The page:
I am trying to go around the problem of log4net not being multi-process safe. Because sometimes the log file gets locked and another thread of same application cannot write onto it. What I am trying to do is to create the log file with a unique id to the thread on it. Currently I am using Thread.CurrentThread.GetHashCode(), Process.GetCurrentProcess() and System.Environment.MachineName as part of the filename. Is this enough or redundant or is there a better way to get a unique id that is multi-thread/process/web farm/web garden safe as log filename? Or, is there a better way to write a log file? Thanks in advance.
If I understand correctly, you want to create one log file per thread per process per machine. So, given the description of what you are doing, your log file names might look something like this:
Do you care what the actual values are for any of the components of the log file name? In other words, is it really important that the log file name be made up of identifiable components (machine name, thread id, process id, etc)? Or is it sufficient that the log file names simply be unique?
One approach would be to simply use a Guid. So, where you are creating your log file name, you could do something like this:
That would probably achieve your goal of having uniquely named log files. I suppose that it is possible that there could eventually be a collision of Guids, but I don't know enough about that to say for sure. But, this approach is not really very user friendly. Who really wants to look a folder full of guid-based filenames and try to determine which one they really want to look at?
Maybe it is useful to know the machine and the process that is generating the logs? That way, if you knew or suspected that some problem was coming from a specific machine or a specific process, you could find just those files that were generated from that machine/process. In that case, you could still use a Guid to name the file, but you could augment with machine name and/or process:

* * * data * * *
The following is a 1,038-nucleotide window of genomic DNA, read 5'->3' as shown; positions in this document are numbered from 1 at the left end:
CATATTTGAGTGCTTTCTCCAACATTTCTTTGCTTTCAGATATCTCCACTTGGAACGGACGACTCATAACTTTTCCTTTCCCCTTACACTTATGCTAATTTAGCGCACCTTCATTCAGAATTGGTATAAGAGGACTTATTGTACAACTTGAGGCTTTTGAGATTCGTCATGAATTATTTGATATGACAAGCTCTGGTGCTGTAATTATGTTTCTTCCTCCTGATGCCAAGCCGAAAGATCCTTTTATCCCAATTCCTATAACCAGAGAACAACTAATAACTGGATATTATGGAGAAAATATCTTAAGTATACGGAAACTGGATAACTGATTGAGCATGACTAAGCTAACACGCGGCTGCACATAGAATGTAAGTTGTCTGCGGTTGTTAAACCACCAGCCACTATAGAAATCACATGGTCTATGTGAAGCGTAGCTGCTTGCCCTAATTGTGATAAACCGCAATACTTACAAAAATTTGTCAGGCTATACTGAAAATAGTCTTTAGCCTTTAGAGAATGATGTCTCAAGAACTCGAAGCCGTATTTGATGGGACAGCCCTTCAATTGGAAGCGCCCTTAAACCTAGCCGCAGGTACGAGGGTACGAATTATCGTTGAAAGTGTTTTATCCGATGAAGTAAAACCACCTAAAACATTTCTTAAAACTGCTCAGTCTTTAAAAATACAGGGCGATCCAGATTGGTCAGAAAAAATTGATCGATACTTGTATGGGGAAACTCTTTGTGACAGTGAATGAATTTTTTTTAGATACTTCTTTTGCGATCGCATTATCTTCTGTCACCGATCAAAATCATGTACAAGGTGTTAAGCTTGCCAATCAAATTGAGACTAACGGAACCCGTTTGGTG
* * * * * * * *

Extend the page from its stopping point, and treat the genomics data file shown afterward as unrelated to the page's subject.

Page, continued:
This should give a log file name that is a bit more user friendly, and is still unique across all of your criteria.
In summary, I would recommend trying to use a Guid since the stated purpose of it is to provide a Globally Unique Identifier, rather than trying to come up with your own algorithm. The main drawback, as I noted above, is that it could be annoying to dig through a folder full of guid-based log files, trying to find the "right" one. Augmenting the filename with more user friendly data such as machine name, process name, etc could help.
Finally, I will mention that if you do use a Guid, there are several options available for formatting the guid.
As a general theory: Your machine ID (hostname, or better yet, MAC address of the first network interface) plus process ID / thread ID should be universally unique, so yes, I think you've got a valid solution.
MAC addresses are great, if you can obtain them, since they're "guaranteed" universally unique (although, virtualizations might break that); host names "should be" unique, but there's a bit less of a guarantee of that (eg: someone stands up a series of cloned machines and accidentally sets their host names to all match). I'd assume (since you're tagged asp.net) that you're running in a Windows Domain of some kind that has guaranteed unique hostnames, however.